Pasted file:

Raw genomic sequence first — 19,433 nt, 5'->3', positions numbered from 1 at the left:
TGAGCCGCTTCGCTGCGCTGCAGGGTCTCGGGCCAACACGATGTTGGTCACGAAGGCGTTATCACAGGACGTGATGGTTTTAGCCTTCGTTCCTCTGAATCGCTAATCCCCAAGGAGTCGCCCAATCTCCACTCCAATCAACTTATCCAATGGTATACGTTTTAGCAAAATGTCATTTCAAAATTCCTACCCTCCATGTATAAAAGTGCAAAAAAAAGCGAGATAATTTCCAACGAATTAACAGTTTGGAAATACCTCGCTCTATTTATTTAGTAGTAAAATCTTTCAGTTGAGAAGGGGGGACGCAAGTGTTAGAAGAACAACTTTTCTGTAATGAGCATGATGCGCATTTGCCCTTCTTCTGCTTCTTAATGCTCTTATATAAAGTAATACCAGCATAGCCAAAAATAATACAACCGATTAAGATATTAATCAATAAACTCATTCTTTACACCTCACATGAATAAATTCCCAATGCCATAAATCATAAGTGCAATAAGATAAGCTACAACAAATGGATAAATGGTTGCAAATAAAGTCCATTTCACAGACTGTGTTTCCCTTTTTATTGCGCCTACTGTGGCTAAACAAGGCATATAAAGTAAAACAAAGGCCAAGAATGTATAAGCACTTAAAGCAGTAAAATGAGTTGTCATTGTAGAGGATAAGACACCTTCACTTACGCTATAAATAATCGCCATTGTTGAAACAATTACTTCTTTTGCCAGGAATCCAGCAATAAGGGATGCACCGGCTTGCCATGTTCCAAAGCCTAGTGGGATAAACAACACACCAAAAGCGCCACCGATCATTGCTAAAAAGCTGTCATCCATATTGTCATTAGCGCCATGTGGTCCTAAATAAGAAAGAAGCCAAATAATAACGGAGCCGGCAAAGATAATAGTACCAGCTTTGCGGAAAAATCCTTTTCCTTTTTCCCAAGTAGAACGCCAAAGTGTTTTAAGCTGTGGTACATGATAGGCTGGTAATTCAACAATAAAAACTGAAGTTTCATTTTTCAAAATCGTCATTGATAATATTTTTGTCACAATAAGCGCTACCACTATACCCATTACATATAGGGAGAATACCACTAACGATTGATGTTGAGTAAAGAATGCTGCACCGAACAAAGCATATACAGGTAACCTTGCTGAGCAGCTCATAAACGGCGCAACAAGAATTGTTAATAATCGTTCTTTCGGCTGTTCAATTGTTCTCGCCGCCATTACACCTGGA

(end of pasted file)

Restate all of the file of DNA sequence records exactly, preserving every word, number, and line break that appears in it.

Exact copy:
Raw genomic sequence first — 19,433 nt, 5'->3', positions numbered from 1 at the left:
TGAGCCGCTTCGCTGCGCTGCAGGGTCTCGGGCCAACACGATGTTGGTCACGAAGGCGTTATCACAGGACGTGATGGTTTTAGCCTTCGTTCCTCTGAATCGCTAATCCCCAAGGAGTCGCCCAATCTCCACTCCAATCAACTTATCCAATGGTATACGTTTTAGCAAAATGTCATTTCAAAATTCCTACCCTCCATGTATAAAAGTGCAAAAAAAAGCGAGATAATTTCCAACGAATTAACAGTTTGGAAATACCTCGCTCTATTTATTTAGTAGTAAAATCTTTCAGTTGAGAAGGGGGGACGCAAGTGTTAGAAGAACAACTTTTCTGTAATGAGCATGATGCGCATTTGCCCTTCTTCTGCTTCTTAATGCTCTTATATAAAGTAATACCAGCATAGCCAAAAATAATACAACCGATTAAGATATTAATCAATAAACTCATTCTTTACACCTCACATGAATAAATTCCCAATGCCATAAATCATAAGTGCAATAAGATAAGCTACAACAAATGGATAAATGGTTGCAAATAAAGTCCATTTCACAGACTGTGTTTCCCTTTTTATTGCGCCTACTGTGGCTAAACAAGGCATATAAAGTAAAACAAAGGCCAAGAATGTATAAGCACTTAAAGCAGTAAAATGAGTTGTCATTGTAGAGGATAAGACACCTTCACTTACGCTATAAATAATCGCCATTGTTGAAACAATTACTTCTTTTGCCAGGAATCCAGCAATAAGGGATGCACCGGCTTGCCATGTTCCAAAGCCTAGTGGGATAAACAACACACCAAAAGCGCCACCGATCATTGCTAAAAAGCTGTCATCCATATTGTCATTAGCGCCATGTGGTCCTAAATAAGAAAGAAGCCAAATAATAACGGAGCCGGCAAAGATAATAGTACCAGCTTTGCGGAAAAATCCTTTTCCTTTTTCCCAAGTAGAACGCCAAAGTGTTTTAAGCTGTGGTACATGATAGGCTGGTAATTCAACAATAAAAACTGAAGTTTCATTTTTCAAAATCGTCATTGATAATATTTTTGTCACAATAAGCGCTACCACTATACCCATTACATATAGGGAGAATACCACTAACGATTGATGTTGAGTAAAGAATGCTGCACCGAACAAAGCATATACAGGTAACCTTGCTGAGCAGCTCATAAACGGCGCAACAAGAATTGTTAATAATCGTTCTTTCGGCTGTTCAATTGTTCTCGCCGCCATTACACCTGGA